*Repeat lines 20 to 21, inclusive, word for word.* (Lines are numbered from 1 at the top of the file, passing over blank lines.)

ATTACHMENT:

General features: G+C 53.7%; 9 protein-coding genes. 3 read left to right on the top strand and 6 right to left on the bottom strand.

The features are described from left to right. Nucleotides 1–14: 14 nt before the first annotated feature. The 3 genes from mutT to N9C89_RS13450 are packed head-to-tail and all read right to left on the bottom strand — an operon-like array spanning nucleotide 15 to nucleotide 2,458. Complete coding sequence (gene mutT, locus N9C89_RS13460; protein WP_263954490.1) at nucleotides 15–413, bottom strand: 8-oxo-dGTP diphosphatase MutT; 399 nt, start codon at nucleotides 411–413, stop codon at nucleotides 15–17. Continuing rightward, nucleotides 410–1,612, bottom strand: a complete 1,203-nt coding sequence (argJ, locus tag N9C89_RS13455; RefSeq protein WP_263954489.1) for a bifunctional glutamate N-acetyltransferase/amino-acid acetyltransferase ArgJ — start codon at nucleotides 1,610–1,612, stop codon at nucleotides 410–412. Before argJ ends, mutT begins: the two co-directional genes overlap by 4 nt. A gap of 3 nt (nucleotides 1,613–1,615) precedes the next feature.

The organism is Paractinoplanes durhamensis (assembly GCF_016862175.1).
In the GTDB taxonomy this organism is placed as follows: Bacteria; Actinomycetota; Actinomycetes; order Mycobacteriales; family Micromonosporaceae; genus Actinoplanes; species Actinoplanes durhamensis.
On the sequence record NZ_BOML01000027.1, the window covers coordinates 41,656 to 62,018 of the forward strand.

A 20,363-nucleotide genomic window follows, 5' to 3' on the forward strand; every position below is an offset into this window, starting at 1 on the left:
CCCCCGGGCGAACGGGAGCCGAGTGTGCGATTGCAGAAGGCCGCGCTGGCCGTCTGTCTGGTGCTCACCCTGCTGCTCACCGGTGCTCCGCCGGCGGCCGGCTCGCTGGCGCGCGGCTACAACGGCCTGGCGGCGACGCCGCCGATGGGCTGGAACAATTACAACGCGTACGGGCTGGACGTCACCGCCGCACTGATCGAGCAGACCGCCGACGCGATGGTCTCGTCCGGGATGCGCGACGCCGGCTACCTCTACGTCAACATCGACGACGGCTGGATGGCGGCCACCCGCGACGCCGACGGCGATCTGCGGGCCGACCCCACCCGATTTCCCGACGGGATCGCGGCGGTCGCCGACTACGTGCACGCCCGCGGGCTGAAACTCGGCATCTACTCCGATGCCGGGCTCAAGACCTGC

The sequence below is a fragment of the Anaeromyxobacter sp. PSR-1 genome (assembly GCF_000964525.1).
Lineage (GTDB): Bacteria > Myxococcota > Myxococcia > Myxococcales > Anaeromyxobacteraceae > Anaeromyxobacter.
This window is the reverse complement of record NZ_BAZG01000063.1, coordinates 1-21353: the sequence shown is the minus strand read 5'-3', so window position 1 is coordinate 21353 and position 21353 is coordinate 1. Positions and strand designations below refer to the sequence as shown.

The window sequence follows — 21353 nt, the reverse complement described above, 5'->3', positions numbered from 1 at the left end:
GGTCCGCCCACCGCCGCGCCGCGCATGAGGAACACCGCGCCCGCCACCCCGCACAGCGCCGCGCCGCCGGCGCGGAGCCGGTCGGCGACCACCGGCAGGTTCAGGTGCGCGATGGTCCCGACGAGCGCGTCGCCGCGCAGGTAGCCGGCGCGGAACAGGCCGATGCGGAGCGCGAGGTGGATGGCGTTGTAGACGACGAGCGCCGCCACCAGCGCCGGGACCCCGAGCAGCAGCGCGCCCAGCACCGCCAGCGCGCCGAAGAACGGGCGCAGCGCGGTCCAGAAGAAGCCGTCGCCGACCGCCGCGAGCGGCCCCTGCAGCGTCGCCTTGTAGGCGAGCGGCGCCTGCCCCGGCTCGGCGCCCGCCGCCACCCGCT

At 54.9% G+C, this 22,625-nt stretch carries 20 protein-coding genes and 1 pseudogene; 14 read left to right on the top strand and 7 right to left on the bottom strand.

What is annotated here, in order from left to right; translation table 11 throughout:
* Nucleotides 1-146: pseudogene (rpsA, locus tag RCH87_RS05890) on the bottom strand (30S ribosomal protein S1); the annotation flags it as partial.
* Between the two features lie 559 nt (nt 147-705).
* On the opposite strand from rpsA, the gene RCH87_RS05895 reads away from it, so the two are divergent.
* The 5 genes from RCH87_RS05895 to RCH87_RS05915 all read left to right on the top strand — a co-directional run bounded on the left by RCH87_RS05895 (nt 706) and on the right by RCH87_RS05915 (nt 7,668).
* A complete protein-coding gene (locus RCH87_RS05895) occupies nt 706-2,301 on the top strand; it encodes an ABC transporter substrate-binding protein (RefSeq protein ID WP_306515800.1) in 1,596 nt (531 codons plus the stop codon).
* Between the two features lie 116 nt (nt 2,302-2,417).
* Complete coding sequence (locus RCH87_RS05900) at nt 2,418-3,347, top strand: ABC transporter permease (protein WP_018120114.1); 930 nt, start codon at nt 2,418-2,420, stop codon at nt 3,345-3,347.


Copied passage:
* Between the two features lie 116 nt (nt 2,302-2,417).
* Complete coding sequence (locus RCH87_RS05900) at nt 2,418-3,347, top strand: ABC transporter permease (protein WP_018120114.1); 930 nt, start codon at nt 2,418-2,420, stop codon at nt 3,345-3,347.